Every year I go to my sisters house for Thanksgiving, she lives about a half mile from me. She traveled to Germany yesterday, so we had our holiday last Sunday. I'm a lucky guy, as I'll be spending another Thanksgiving with friends. Two, wicked, mint, awesome turkey dinners, mashed potato's, gravy....Aawww, drooling like Homer Simpson now....

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#7
In reply to #1

Re: Let’s Talk Turkey

11/24/2008 8:06 AM

A group of turkeys is called a rafter. A pair of dead turkeys resulting from hunting is called a brace (so yes, the wild ones are edible!).

There was a large "rafter" behind my house as well. One day I was walking my dogs through a cornfield and we came upon them roosting in a tree. Apparently my beagle forgot she's a rabbit dog and thought she was a turkey dog - she tracked them to the tree and then started barking up a storm!

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#2

Re: Let’s Talk Turkey

11/23/2008 5:42 PM

On the contrary, I think of turkeys every time I see them cross the road (mostly in the winter). Oddly enough, I have never seen turkey roadkill even though there are a lot of turkeys. Perhaps they had it right with safety in numbers.

Wild turkeys may be able to fly and glide for short distances, but they cannot for the life of them ice skate!

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#3
In reply to #2

Re: Let’s Talk Turkey

11/23/2008 6:04 PM

LOL Jax.

Turkey's have a bad rap. I find them to some of the smartest animal's there are in the woods, (not that there's any stupid one's). The Tom will stand up to anything, he's an intimidating character when he pumps up and is about 5 feet wide.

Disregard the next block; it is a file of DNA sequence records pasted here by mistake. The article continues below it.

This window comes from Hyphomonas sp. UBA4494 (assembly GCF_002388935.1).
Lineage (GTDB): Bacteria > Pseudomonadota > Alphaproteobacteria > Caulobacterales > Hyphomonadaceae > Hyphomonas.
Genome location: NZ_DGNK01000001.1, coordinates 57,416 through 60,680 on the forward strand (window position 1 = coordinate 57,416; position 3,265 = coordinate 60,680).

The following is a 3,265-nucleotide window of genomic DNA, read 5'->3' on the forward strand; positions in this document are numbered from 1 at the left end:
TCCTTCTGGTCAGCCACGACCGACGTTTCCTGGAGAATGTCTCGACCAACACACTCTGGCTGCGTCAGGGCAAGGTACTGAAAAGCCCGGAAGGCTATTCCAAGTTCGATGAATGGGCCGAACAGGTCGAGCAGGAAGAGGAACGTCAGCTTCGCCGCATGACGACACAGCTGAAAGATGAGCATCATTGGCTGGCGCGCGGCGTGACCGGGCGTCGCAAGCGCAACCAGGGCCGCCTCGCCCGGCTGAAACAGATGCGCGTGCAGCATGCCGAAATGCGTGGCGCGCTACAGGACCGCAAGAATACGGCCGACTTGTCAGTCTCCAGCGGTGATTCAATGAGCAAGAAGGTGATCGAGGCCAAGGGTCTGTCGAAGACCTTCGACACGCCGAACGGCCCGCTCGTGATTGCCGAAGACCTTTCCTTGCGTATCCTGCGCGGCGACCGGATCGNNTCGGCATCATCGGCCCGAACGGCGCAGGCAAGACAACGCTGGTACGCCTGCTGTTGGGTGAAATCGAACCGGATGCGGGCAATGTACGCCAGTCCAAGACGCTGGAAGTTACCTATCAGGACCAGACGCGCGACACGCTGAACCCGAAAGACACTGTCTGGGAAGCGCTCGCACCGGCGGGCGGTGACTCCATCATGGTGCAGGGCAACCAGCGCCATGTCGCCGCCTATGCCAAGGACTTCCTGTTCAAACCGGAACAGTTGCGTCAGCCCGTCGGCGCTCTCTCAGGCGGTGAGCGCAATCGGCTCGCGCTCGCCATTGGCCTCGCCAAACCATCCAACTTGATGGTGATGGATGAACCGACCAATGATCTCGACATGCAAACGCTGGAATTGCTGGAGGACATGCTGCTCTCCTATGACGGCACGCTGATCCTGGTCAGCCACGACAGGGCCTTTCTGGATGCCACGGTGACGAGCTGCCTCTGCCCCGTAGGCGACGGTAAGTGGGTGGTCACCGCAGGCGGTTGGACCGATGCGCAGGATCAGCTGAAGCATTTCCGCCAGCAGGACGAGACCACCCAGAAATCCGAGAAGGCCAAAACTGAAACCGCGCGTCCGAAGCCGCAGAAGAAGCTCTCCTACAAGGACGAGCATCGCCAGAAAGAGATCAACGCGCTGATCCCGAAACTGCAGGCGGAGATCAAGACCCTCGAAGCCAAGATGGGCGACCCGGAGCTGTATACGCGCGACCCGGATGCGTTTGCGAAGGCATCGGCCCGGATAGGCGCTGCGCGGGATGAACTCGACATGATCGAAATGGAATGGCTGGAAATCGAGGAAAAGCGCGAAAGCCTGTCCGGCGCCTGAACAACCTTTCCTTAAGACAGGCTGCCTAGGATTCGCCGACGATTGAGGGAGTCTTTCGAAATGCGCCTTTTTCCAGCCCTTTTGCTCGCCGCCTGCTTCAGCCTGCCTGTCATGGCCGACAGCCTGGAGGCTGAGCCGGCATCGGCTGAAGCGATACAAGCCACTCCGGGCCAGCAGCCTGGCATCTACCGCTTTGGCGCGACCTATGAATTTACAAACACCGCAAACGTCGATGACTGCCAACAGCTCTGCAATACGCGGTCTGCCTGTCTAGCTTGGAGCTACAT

Your right though, I never see road kill turkey, and no squished ducks, (I have a retired neighbor, that's life's work, is to keep the pond clean, and feed about 500 wild ducks). But nope, no flat ducks, people just look after them.

I'll keep an eye out, and let you know if I see any on skates.

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#5
In reply to #2

Re: Let’s Talk Turkey

11/24/2008 8:02 AM

While you may not have seen them as roadkill, it does happen. Be wary when you see them crossing the road as they may take flight - right into your windshield! It happened to a friend of mine, not once, but twice. One badly damaged her windshield; the other dented her hood.

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#4

Re: Let’s Talk Turkey

11/24/2008 6:40 AM

Here in the South, Cajun-fried turkey has become popular. I find a 12 to 14 lb bird does well. After getting it thawed, I rinse it, pat it dry and rub it with olive oil. I then dose it liberally with Luzianne Cajun spice, including inside the cavity. I make slits in the breast and thighs and pack them with spice. I use almost a whole can of spice on one bird. I then put it inside a clean plastic trash bag and let it marinate in the refrigerator over nite. We can get turkey-frying pots which are tall 4 or so gallon size and come with a propane burner for use OUTSIDE ONLY. Put almost 3 gal of cooking oil (peanut is preferred, but peanut/soy blends are common) and heat to 400F. While heating, put the bird head down on the stand that comes with the turkey pot. When the oil reaches 400F, use the hook and GENTLY lower the bird into the oil. If you drop it in, oil will splash and likely start a fire. The bird will cause the oil temp to drop to around 300F. Get the temp back to 350F. Cook the bird for 3 to 3.5 minutes per lb. YUM!!! My favorite way to eat turkey! When the oil has cooled after cooking, I filter a few times and drive my diesel on it.

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Guru
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#6
In reply to #4

Re: Let’s Talk Turkey

11/24/2008 8:03 AM

Thanks for sharing a different take on cooking a turkey... AND a way to reuse the resources!

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Anonymous Poster
#8

Re: Let’s Talk Turkey

11/24/2008 8:09 PM

Nice to meet you this is friend from China !